94. In recent years, DOJ/CRT has investigated or been involved in litigation in four jurisdictions where juveniles charged or convicted as adults in state or local proceedings were held in adult prisons and jails. Its work in these cases has included advocating that youth in adult jails be kept separate from adults, and that younger prisoners sentenced as adults be placed in juvenile detention facilities or in special units separated from older inmates. In this work, DOJ has increasingly used its authority to address civil rights violations in the administration of juvenile justice. In 2012, DOJ found that the procedures used to transfer children to adult criminal court in Shelby County, Tennessee involved serious due process violations and, in some cases, deprived children of meaningful assistance of counsel. In addition, it found that these transfers violated African-American children’s constitutional right to equal protection under the law. The County and court have signed an agreement requiring adherence to due process requirements in transfer cases, which, DOJ expects, will reduce the number of children held in adult facilities.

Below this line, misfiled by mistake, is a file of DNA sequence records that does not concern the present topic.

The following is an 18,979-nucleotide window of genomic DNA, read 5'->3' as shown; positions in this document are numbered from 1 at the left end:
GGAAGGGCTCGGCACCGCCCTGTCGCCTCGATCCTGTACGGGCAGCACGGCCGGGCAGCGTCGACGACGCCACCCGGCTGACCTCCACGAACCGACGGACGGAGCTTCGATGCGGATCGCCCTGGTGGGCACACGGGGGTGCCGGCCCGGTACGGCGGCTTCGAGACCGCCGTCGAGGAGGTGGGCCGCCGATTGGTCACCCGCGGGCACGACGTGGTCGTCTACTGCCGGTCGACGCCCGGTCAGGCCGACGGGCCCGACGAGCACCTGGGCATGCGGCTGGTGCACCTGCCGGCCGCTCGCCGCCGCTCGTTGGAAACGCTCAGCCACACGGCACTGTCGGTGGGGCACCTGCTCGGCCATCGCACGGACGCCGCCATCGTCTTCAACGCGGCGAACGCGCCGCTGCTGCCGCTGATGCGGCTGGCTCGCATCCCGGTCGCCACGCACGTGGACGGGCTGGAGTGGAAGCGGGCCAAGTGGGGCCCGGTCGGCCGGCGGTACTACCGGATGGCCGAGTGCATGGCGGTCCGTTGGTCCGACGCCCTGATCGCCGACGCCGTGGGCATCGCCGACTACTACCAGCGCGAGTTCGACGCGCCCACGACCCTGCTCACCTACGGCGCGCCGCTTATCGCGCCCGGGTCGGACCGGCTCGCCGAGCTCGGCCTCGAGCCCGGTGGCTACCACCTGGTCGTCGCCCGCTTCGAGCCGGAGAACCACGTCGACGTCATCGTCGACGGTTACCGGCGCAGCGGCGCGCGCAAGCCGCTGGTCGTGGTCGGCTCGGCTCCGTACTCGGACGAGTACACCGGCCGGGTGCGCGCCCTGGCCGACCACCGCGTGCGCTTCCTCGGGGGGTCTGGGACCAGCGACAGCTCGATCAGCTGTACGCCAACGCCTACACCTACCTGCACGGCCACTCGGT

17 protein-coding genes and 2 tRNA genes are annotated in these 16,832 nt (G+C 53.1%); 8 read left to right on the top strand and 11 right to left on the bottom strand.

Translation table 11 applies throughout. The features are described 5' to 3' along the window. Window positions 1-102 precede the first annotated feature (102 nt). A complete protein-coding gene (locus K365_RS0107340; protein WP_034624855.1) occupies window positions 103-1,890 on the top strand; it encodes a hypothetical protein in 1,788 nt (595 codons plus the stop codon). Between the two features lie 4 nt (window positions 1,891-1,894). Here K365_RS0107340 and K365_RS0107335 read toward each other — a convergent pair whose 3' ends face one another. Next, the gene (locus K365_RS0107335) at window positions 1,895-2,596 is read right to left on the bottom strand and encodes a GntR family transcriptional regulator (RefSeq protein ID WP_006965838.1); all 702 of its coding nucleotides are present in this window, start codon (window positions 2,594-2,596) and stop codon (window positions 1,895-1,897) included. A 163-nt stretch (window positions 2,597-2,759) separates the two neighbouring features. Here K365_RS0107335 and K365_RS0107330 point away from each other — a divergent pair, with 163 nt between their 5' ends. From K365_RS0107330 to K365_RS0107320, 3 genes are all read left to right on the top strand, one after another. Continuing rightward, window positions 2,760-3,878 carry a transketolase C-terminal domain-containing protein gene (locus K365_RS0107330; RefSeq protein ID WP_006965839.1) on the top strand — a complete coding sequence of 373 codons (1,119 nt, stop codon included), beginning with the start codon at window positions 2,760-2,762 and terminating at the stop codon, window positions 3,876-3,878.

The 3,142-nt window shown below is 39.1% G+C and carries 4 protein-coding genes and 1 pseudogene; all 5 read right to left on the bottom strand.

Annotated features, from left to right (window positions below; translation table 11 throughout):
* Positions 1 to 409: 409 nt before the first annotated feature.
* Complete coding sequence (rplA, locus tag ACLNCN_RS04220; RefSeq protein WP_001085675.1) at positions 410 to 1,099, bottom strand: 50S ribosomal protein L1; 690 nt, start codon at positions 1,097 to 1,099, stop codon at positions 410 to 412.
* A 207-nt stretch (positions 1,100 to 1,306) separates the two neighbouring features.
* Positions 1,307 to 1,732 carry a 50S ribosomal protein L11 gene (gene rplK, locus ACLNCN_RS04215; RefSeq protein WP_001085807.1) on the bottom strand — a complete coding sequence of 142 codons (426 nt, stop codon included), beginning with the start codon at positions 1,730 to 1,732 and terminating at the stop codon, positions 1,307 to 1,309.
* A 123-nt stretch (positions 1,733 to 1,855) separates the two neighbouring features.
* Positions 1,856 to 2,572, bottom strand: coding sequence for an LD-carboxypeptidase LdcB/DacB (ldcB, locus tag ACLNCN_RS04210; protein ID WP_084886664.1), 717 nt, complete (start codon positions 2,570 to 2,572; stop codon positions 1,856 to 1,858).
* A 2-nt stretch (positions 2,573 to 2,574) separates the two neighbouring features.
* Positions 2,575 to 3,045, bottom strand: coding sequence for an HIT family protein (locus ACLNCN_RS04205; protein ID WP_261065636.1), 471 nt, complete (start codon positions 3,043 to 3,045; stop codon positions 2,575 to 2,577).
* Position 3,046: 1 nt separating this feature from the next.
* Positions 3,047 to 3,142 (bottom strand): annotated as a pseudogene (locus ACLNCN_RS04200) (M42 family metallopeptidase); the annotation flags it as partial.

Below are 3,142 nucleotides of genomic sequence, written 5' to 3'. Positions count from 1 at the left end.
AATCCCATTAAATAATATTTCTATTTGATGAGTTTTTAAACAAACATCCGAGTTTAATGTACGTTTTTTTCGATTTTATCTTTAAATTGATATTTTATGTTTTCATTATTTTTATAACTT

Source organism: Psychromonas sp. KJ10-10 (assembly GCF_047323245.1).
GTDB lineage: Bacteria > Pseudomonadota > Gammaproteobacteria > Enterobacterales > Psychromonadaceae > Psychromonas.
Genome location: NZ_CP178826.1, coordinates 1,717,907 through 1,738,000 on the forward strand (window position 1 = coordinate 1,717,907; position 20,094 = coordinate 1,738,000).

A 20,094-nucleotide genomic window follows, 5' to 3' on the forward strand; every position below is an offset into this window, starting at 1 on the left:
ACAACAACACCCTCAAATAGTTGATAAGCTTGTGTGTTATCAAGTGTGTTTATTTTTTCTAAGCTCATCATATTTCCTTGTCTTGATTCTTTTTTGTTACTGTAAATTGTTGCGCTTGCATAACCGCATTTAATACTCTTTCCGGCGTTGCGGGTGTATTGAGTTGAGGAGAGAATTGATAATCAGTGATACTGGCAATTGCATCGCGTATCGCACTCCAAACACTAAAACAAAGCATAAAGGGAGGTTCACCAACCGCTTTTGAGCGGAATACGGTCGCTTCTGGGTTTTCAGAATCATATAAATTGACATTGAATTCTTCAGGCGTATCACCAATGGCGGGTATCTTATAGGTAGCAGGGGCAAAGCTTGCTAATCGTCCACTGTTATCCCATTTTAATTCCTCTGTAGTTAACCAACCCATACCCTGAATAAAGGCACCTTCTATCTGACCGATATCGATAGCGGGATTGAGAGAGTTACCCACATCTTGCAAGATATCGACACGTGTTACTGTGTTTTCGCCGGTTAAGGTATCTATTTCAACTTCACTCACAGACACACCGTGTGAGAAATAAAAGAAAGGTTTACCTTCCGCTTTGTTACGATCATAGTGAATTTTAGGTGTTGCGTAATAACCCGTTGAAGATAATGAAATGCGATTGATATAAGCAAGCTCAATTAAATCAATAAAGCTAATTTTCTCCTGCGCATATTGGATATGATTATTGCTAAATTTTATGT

95. In the U. S. federal system, 18 U.S.C. 5039 requires that no juvenile committed, whether pursuant to an adjudication of delinquency or conviction for an offense, to the custody of the AG may be placed or retained in an adult jail or correctional institution in which he or she has regular contact with adults incarcerated because they have been convicted of a crime or are awaiting trial on criminal charges. This law further provides that whenever possible, the AG shall commit a juvenile to a foster home or community-based facility located in or near his home community. Youth who have been adjudicated delinquent or convicted of federal crimes, even those waived into the adult federal criminal justice system, are to be separated from adult offenders until they reach the age of 18, if subject to adult waiver, or until 21, if adjudicated delinquent.